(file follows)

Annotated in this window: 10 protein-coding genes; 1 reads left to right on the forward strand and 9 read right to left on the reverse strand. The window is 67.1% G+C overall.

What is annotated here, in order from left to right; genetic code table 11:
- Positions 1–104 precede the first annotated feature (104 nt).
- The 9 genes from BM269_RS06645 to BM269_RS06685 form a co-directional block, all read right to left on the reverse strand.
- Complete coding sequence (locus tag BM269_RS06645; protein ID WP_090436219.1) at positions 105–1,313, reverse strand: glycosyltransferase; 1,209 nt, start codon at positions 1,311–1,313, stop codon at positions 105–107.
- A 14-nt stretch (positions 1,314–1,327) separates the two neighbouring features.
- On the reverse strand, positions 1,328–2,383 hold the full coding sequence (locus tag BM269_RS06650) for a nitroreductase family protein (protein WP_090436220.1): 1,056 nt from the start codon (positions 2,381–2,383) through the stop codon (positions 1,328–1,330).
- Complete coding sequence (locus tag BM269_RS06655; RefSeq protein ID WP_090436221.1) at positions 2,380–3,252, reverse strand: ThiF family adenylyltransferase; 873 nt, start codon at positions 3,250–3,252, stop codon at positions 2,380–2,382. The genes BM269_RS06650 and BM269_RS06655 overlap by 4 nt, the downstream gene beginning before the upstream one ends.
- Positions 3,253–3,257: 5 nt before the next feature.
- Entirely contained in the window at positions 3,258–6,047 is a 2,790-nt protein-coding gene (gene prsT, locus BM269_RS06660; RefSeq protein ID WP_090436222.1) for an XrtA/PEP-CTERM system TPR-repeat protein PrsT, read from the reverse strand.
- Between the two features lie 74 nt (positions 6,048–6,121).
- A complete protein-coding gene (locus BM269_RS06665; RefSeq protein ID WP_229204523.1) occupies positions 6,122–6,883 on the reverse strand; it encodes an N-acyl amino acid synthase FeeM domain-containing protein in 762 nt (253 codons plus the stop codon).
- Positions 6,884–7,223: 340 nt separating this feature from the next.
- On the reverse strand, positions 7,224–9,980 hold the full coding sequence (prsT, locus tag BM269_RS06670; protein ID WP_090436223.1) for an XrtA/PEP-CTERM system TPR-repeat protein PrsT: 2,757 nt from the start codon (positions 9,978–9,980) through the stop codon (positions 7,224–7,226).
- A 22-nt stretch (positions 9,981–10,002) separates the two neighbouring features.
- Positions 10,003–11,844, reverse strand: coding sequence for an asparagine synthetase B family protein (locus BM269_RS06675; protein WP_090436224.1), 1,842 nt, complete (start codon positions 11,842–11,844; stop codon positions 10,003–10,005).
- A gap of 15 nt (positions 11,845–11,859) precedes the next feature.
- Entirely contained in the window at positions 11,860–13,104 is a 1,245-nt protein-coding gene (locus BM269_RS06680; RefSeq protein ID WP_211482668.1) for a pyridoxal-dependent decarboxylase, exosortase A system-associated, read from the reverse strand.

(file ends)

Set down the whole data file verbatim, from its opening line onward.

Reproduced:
Annotated in this window: 10 protein-coding genes; 1 reads left to right on the forward strand and 9 read right to left on the reverse strand. The window is 67.1% G+C overall.

What is annotated here, in order from left to right; genetic code table 11:
- Positions 1–104 precede the first annotated feature (104 nt).
- The 9 genes from BM269_RS06645 to BM269_RS06685 form a co-directional block, all read right to left on the reverse strand.
- Complete coding sequence (locus tag BM269_RS06645; protein ID WP_090436219.1) at positions 105–1,313, reverse strand: glycosyltransferase; 1,209 nt, start codon at positions 1,311–1,313, stop codon at positions 105–107.
- A 14-nt stretch (positions 1,314–1,327) separates the two neighbouring features.
- On the reverse strand, positions 1,328–2,383 hold the full coding sequence (locus tag BM269_RS06650) for a nitroreductase family protein (protein WP_090436220.1): 1,056 nt from the start codon (positions 2,381–2,383) through the stop codon (positions 1,328–1,330).
- Complete coding sequence (locus tag BM269_RS06655; RefSeq protein ID WP_090436221.1) at positions 2,380–3,252, reverse strand: ThiF family adenylyltransferase; 873 nt, start codon at positions 3,250–3,252, stop codon at positions 2,380–2,382. The genes BM269_RS06650 and BM269_RS06655 overlap by 4 nt, the downstream gene beginning before the upstream one ends.
- Positions 3,253–3,257: 5 nt before the next feature.
- Entirely contained in the window at positions 3,258–6,047 is a 2,790-nt protein-coding gene (gene prsT, locus BM269_RS06660; RefSeq protein ID WP_090436222.1) for an XrtA/PEP-CTERM system TPR-repeat protein PrsT, read from the reverse strand.
- Between the two features lie 74 nt (positions 6,048–6,121).
- A complete protein-coding gene (locus BM269_RS06665; RefSeq protein ID WP_229204523.1) occupies positions 6,122–6,883 on the reverse strand; it encodes an N-acyl amino acid synthase FeeM domain-containing protein in 762 nt (253 codons plus the stop codon).
- Positions 6,884–7,223: 340 nt separating this feature from the next.
- On the reverse strand, positions 7,224–9,980 hold the full coding sequence (prsT, locus tag BM269_RS06670; protein ID WP_090436223.1) for an XrtA/PEP-CTERM system TPR-repeat protein PrsT: 2,757 nt from the start codon (positions 9,978–9,980) through the stop codon (positions 7,224–7,226).
- A 22-nt stretch (positions 9,981–10,002) separates the two neighbouring features.
- Positions 10,003–11,844, reverse strand: coding sequence for an asparagine synthetase B family protein (locus BM269_RS06675; protein WP_090436224.1), 1,842 nt, complete (start codon positions 11,842–11,844; stop codon positions 10,003–10,005).
- A gap of 15 nt (positions 11,845–11,859) precedes the next feature.
- Entirely contained in the window at positions 11,860–13,104 is a 1,245-nt protein-coding gene (locus BM269_RS06680; RefSeq protein ID WP_211482668.1) for a pyridoxal-dependent decarboxylase, exosortase A system-associated, read from the reverse strand.